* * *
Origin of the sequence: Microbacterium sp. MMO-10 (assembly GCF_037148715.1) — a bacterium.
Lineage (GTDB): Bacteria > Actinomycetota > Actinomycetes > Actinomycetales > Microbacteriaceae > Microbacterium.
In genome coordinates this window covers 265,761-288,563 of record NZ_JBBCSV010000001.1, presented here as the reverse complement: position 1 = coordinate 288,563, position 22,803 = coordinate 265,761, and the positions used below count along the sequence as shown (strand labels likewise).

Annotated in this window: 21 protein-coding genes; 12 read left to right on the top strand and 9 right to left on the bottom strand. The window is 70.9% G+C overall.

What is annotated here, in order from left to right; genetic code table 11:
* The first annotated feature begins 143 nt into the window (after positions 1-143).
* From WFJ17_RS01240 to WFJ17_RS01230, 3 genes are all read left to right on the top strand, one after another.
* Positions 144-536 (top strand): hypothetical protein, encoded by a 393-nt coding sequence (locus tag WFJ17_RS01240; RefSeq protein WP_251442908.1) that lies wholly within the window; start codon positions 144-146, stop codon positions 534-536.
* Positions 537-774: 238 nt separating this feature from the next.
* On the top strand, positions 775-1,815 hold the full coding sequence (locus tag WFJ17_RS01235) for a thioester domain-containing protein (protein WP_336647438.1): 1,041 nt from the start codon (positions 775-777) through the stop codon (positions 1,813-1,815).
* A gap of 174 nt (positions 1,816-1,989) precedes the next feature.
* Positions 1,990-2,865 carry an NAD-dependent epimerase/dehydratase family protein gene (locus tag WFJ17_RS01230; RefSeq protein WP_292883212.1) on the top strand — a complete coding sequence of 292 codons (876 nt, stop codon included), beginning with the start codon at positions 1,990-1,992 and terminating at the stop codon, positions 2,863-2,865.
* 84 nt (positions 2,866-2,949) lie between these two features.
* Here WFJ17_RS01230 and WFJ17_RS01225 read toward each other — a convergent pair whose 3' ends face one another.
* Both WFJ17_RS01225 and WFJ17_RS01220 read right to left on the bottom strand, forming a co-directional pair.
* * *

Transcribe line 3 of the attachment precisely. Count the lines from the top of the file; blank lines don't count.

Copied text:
In genome coordinates this window covers 265,761-288,563 of record NZ_JBBCSV010000001.1, presented here as the reverse complement: position 1 = coordinate 288,563, position 22,803 = coordinate 265,761, and the positions used below count along the sequence as shown (strand labels likewise).